Science fiction movies are a perennial favorite among movie audiences. They dazzle us with intriguing concepts, strange terrors and stunning visions of our future. Some of the highest grossing films in Hollywood have been sci-fi driven.
But these films are also extremely expensive to make. In order to convince a studio to invest millions into computer graphics and elaborate costumes, the script needs to be pretty phenomenal. So, let’s look at some ways to make your sci-fi script stand out.
No. 1 — Go High Concept
Not all sci-fi movies are high concept, but many of the best ones are. How many can you think of that you could summarize in one sentence? Consider Jurassic Park. The plot of the movie has plenty of twists and turns, but the main idea is: an island with living dinosaurs created from ancient DNA. It’s stunningly simple—and extremely powerful.
Audiences are drawn to Big Ideas, so it’s worth it to take the time to find something that really works.
No. 2 — Give Us Unforgettable Characters
Having a big high-concept idea can draw audiences to the theatre, but they won’t stay in the seats if they don’t find the characters interesting. They need to be emotionally invested in the characters, so before things go sideways and people start getting eaten and/or growing a second head, we need to care.
Take Aliens, for instance. Ripley stands as one of the most fascinating characters ever committed to film. She was tough, she was smart, and she wasn’t about to let that slimy alien win. The audience cared about her because she was an unforgettable character.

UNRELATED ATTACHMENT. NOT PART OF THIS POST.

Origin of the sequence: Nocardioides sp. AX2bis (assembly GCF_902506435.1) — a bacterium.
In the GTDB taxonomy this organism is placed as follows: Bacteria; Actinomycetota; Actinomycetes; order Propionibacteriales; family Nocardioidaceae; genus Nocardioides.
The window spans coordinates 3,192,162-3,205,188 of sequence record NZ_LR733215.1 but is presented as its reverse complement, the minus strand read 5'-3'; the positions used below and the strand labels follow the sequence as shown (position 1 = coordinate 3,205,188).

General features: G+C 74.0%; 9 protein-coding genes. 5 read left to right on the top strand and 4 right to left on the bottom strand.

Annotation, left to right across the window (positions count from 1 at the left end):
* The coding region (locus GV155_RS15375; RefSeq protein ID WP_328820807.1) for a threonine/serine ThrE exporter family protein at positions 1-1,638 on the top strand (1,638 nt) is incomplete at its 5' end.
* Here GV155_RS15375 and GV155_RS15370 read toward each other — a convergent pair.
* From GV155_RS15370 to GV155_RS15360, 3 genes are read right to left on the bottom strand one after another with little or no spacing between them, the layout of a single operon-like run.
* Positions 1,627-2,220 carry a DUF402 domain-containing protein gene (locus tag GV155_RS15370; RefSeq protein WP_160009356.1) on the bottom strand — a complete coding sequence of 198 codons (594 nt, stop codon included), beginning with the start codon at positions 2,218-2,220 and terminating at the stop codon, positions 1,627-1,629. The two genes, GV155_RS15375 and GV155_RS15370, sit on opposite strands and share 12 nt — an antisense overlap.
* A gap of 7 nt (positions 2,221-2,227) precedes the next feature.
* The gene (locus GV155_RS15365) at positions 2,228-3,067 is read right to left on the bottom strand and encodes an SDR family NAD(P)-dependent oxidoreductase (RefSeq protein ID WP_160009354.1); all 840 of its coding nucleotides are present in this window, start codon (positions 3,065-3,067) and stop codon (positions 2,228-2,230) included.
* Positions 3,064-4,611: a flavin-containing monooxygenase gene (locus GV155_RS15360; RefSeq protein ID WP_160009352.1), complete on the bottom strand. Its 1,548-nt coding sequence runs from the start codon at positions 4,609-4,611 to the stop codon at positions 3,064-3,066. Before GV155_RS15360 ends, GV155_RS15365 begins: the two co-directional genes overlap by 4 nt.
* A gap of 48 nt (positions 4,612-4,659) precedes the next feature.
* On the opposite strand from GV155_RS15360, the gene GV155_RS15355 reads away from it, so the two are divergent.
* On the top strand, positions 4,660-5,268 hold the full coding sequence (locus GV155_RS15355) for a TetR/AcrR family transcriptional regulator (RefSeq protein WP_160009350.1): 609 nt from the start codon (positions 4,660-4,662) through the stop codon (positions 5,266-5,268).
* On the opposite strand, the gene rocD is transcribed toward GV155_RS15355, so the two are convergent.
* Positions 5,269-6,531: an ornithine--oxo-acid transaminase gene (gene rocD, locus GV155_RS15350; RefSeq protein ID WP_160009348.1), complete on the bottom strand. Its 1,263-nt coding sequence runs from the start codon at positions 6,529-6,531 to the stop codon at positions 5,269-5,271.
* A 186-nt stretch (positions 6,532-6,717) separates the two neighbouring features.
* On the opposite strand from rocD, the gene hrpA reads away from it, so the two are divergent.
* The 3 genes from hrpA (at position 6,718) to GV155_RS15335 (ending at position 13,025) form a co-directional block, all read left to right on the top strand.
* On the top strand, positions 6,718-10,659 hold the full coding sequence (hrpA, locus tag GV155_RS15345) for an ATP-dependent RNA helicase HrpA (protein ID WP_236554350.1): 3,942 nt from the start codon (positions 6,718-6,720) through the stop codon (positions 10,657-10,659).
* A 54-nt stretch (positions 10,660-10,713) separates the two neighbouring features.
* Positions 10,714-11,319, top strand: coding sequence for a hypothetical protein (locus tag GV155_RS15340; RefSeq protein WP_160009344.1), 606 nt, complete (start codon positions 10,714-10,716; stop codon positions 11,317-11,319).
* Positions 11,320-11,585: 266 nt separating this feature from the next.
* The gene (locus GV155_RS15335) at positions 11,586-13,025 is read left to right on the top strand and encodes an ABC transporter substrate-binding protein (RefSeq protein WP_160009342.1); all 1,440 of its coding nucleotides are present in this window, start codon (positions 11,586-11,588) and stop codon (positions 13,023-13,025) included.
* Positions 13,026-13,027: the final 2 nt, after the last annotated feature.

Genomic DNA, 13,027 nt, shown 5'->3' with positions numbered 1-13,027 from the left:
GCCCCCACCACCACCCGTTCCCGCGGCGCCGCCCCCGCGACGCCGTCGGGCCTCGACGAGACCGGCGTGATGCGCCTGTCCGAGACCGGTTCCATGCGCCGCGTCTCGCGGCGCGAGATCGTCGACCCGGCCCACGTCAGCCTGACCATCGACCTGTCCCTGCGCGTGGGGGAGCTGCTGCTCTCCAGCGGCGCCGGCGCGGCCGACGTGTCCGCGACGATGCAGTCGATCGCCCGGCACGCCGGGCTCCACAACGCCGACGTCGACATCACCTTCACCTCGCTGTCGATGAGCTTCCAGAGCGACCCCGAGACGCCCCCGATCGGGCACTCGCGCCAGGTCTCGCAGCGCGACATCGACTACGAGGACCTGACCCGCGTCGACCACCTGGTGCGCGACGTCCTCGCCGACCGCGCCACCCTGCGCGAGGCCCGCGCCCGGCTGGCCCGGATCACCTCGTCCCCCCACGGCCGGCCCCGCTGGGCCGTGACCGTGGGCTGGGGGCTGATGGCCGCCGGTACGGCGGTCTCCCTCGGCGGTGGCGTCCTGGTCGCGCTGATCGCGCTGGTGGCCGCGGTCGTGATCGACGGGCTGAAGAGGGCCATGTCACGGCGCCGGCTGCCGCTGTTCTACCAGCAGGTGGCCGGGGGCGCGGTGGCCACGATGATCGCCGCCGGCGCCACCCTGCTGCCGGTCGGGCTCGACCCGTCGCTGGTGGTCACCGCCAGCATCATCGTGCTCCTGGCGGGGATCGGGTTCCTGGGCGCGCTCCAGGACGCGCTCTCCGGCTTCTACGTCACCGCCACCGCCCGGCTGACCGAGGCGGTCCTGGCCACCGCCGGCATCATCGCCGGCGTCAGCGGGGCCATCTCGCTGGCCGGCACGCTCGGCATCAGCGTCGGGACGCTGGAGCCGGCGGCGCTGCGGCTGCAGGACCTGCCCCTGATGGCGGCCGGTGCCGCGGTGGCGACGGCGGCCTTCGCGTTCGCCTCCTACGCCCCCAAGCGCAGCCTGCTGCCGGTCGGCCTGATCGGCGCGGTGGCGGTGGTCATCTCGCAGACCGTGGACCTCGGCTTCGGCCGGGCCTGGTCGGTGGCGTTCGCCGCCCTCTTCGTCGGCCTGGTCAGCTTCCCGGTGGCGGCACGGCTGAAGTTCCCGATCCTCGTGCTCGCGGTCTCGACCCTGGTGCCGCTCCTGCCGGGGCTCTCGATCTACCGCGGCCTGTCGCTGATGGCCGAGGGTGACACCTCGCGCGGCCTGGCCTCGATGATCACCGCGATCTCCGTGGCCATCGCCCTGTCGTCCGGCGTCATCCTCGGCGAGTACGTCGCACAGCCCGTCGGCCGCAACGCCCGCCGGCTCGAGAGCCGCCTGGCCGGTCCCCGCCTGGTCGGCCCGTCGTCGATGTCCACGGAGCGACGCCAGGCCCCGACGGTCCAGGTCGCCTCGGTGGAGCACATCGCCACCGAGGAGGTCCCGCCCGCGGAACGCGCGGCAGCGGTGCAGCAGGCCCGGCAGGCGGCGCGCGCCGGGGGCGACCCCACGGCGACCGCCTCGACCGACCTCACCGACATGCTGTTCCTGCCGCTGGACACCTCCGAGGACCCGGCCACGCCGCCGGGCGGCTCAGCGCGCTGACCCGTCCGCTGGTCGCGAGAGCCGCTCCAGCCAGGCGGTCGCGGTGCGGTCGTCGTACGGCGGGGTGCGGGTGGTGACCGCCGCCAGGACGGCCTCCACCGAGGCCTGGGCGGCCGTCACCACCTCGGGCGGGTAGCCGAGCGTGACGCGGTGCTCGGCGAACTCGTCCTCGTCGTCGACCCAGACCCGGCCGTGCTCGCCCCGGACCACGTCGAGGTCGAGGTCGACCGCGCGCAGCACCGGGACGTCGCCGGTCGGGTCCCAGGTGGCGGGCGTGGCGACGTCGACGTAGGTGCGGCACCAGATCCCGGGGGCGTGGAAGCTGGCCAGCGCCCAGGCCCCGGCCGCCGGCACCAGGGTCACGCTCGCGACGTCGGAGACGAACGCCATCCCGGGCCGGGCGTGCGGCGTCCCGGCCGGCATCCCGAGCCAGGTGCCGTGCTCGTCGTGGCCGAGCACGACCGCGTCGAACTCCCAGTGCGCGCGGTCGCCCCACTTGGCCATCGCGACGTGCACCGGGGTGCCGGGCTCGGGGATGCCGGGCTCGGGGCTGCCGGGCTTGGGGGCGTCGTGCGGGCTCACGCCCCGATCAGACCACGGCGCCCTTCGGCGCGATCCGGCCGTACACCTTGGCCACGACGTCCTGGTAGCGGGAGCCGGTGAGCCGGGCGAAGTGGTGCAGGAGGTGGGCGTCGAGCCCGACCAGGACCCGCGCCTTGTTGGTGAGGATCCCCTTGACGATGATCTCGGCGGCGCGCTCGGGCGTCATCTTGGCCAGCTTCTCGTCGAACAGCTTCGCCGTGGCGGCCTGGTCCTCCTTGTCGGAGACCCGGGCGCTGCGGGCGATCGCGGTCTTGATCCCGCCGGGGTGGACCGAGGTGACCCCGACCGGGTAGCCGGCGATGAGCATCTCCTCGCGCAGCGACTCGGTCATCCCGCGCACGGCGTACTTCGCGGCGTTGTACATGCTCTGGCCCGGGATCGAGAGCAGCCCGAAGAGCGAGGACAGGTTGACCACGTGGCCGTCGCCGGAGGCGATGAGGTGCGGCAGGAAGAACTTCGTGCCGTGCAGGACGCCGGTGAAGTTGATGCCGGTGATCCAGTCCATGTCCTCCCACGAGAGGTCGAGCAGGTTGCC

No. 3 — Keep The Drama Personal
The temptation in sci-fi movies is to make it about saving the world. Here come the Dangerous Things! They will Invade! We will All Die!
Now, most people don’t want to see Earth blown to smithereens, but tragedies on a grand scale are hard to process emotionally. Keeping the drama personal means giving us a protagonist with something to lose. Keep it close to the heart. Make it hurt. That’s the sort of drama that will keep audiences nailed to their seats.
Blade Runner (1982) almost always shows up on “best of” lists when it comes to sci-fi movies. One of the main reasons it works? The extraordinary dynamics of the romantic relationship between Rachel and Rick. The will-they won’t-they is literally electric in this film.
No. 4 — Add A Little Romance
This doesn’t seem like good advice, since romance isn’t usually the first thing anyone thinks about when they think ‘science fiction,’ but hear me out: one of the greatest space operas of all time includes elements of romantic comedy. You guessed it! It’s the romance between Han and Leia in the original Star Wars trilogy.
Why is romance such a big part of these films? Because it’s fun to watch. And: the sparks between Han and Leia provide much needed to relief to the dramatic elements of the movie, which get to pretty heavy. I don’t want to ruin it for anyone, but Luke finds out he’s related to someone who’s name rhymes with Smarsh Swader and it’s just The Worst. Cue: Han and Leia smooching!
No. 5 — Add To The Genre
Producers are generally on the look-out for fresh concepts. They want a story that gives us a new twist or shows us something we haven’t seen before. Think about it this way. What do you want to addto the genre of science fiction, as a whole?
Recent favorite The Martian (2015) was both a box office hit and a critical darling. One of the reasons? It changed the sci-fi playing field. The protagonist doesn’t have a traditional emotional arc and the antagonist was arguably the inhospitable climate of Mars itself, and much of the technology portrayed in the movie was crowd-sourced from actual scientists. The result: a fresh movie that let audiences look at space travel in a new way.
What are your favorite science fiction movies? What makes them work for you?